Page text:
In a screwdriver device for driving a screw partially into a workpiece and controlling the distance that the head thereof is from the workpiece, and including a primary shaft which rotates and moves in an up and down direction, a cylinder, a quill having an internal thread portion at one end and reciprocable with respect to the cylinder, a clutch assembly including a driving element interconnected with said primary shaft and a driven element engageable with said driving element, and a screwdriving bit interconnected with said driven element, the combination comprising:

a stop assembly including an adjustable stud and a bracket normally spaced therefrom, said stud being connected to said quill and moveable therewith, said bracket being fixedly connected to said device and aligned with said stud to stop the downward movement of said quill and the corresponding downward movement of said driving element and to restrict the corresponding positive drive exerted on said driven element by rotation of said primary shaft, and a brake comprising a first brake portion integrally connected to said driven element and having a beveled side surface, and a second portion having an external thread engaged with said internal thread portion of said quill and an aperture through which said screwdriving bit extends, said second portion also having a recess constructed and arranged to receive said first portion and make contact therewith at said beveled side surface in order to stop the rotation of said driven element and said screwdriving bit with the head of the screw above said workpiece a distance predetermined by the adjustment of said adjustable stud.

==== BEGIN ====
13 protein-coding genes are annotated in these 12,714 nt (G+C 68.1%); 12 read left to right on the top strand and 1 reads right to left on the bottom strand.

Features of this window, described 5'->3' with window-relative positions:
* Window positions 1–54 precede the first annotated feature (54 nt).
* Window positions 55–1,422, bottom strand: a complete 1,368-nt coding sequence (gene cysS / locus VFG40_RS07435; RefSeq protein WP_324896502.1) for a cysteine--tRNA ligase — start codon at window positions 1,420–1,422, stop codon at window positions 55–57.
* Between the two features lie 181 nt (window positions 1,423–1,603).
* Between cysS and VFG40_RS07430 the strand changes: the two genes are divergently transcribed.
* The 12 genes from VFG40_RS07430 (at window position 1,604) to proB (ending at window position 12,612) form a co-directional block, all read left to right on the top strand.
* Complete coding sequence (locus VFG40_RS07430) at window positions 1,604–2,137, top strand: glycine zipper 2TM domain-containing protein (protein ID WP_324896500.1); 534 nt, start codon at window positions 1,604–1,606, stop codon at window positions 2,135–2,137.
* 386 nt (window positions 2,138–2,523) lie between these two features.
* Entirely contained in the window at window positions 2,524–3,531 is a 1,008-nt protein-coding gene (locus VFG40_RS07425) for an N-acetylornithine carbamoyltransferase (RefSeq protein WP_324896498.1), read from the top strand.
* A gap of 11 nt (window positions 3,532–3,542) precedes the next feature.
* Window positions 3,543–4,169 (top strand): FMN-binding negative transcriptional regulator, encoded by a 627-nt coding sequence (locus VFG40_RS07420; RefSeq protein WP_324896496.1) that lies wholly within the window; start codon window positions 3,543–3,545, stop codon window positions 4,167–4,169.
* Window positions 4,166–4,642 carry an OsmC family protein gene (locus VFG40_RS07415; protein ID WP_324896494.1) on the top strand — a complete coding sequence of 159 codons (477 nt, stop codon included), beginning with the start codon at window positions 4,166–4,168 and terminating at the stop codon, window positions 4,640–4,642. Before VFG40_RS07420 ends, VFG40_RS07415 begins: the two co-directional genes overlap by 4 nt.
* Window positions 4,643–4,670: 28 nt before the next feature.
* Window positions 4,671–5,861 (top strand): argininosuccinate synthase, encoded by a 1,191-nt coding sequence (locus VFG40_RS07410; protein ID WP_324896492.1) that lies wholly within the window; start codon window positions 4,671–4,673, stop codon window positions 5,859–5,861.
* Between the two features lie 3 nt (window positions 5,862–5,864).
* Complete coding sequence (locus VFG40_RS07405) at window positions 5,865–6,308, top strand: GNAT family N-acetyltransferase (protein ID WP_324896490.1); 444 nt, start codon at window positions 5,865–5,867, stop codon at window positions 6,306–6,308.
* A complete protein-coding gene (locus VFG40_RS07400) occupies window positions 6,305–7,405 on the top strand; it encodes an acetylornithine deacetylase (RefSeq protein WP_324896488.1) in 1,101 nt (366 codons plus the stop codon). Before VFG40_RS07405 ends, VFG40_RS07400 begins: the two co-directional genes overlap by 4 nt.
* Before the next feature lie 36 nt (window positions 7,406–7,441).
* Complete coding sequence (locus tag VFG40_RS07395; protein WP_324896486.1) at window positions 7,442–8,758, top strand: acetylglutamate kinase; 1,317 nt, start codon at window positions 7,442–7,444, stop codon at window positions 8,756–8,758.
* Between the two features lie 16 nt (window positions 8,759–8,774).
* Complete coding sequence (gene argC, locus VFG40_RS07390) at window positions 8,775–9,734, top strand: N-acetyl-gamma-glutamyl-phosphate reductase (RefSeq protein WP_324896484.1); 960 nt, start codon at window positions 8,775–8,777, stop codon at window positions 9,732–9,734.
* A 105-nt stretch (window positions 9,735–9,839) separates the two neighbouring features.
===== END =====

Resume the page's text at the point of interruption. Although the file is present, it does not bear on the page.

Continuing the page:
References Cited by the Examiner UNITED STATES PATENTS 2,394,348 2/46 Wilhide 144-32 2,790,471 4/57 Grayhill 14432 2,820,494 1/58 Haberstump 14432 WILLIAM W. DYER, JR., Primary Examiner.



Patent Citations
Cited PatentFiling datePublication dateApplicantTitle
US2394348 *Jul 11, 1940Feb 5, 1946Black & Decker Mfg CoElectric screw driver and nut runner
US2790471 *Jul 19, 1955Apr 30, 1957Clinton L GraybillPower driven screw driver
US2820494 *Jul 19, 1955Jan 21, 1958Illinois Tool WorksPower screwdriver
Referenced by
Citing PatentFiling datePublication dateApplicantTitle
US4062389 *Feb 3, 1976Dec 13, 1977Bulten-Kanthal AbScrew applicator
US5271471 *May 18, 1993Dec 21, 1993Makita CorporationPower driven screwdriver
US5457866 *Mar 7, 1994Oct 17, 1995Kabushiki Kaisha Yamazaki Haguruma SeisakushoBolt-tightening method using an impact wrench
U.S. Classification81/429, 192/18.00R, 192/34
International ClassificationB25B23/00, B25B21/00
Cooperative ClassificationB25B23/00, B25B21/002
European ClassificationB25B23/00, B25B21/00C